A few months ago, my mother-in-law gave us an old silverware set she had found while cleaning out her home. She called to ask if we wanted it and while I’ve never thought about having true silverware, it was a complete set. Why pass it up?
The set had belonged to my husband’s grandmother. Undoubtedly from a time when silver and china were staples to every wedding registry. Today, that’s not something brides and grooms prioritize for their wedding gifts. Everyday dishes and flatware? Of course. But quality, expensive dishware is rarely a priority. We were fortunate to get this beautiful William Rogers and Sons King Edward Silverplated set, which after some research, we found was made between 1936-1951 and was a very popular style of the time.
Truth be told, I like when these items are handed down anyways. The familial and nostalgia ties make them more special. Plus, let’s be honest, the quality of silverware just isn’t what it used to be.
My mother-in-law brought the silver set to us during one of her visits and I was amazed by it. Preserved in a felt-lined wood box, the whole hearty set was there. Have you ever held real silverware? It’s incredibly heavy. Unfortunately, time had taken its toll and the pieces needed some tender love and care.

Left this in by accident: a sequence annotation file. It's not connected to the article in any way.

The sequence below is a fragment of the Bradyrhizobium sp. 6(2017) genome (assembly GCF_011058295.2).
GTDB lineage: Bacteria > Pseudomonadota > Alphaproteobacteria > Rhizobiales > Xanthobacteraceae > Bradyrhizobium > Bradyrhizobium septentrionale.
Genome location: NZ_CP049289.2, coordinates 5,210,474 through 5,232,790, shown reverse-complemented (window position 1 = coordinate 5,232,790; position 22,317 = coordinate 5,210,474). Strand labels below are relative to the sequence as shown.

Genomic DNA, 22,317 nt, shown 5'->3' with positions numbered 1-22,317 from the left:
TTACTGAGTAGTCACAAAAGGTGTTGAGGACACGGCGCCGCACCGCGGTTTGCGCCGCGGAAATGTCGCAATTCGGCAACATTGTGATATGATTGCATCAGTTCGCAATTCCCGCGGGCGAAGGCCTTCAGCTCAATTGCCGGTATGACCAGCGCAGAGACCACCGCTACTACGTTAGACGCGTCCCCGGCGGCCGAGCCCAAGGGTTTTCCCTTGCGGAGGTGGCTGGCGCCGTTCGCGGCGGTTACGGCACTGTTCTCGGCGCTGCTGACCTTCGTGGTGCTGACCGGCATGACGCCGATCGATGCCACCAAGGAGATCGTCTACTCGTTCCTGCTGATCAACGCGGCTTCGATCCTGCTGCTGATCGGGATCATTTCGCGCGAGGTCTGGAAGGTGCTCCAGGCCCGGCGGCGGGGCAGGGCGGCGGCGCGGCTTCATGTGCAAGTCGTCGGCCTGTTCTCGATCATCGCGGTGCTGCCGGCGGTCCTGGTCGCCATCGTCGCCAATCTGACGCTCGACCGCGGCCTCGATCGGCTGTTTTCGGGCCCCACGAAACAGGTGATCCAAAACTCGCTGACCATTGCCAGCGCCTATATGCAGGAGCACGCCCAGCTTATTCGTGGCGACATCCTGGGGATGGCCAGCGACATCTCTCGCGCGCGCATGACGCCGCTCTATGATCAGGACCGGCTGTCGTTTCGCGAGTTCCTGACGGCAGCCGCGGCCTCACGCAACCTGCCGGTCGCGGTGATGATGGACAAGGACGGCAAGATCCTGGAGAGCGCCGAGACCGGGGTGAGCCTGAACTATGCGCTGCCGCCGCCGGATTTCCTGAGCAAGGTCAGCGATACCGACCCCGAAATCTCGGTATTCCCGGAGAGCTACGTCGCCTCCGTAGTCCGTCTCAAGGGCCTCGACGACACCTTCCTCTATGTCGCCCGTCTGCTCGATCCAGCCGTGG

I did a bit of research online about the best way to remove tarnish from silver and everything led me to Hagerty products. I stumbled upon a display at The Container Store a number of weeks later and decided it was time give it a shot.
A note: I live in constant fear of making a misstep while handling old or valuable things. So instead of jumping right in to polish the silver, I procrastinated until a point of ridiculousness. Even with all the research under my belt, I always second guess myself. But it was time to jump in.
Guys… it was literally that easy.
I mean, it was so easy that I’m a little frustrated with myself that I waited so long to do it. The pieces turned out beautifully.
Just a few tips:
- Use the Silversmiths’ Gloves. The tarnish comes off as a black material and frankly, it’s pretty gross. You don’t want that all over your hands. If you use latex gloves, you run the risk of getting tarnish byproduct everywhere. Plus the fibers help get into all the crevices.
- Use the spray for intricate designs. The spray will get right into all aspects of the design, making it easier to get a fully clean finish without using a brush.
- If you opt for the spray, use in a well-ventilated area.
- Have two towels on hand. One to cover your surface and the second for the final polish. Your gloves will get dirty over the course of polishing which will make them less likely to leave a perfectly clean finish. Follow up polishing with a soft cloth to really make those pieces shine!
Polishing did take a bit of time but that depends on the number of pieces in the silver set. My set took me about an hour and a half. I’m no Downton Abbey butler but I’m really proud of myself.
Now we have every reason to get a little fancy with our holiday dinners.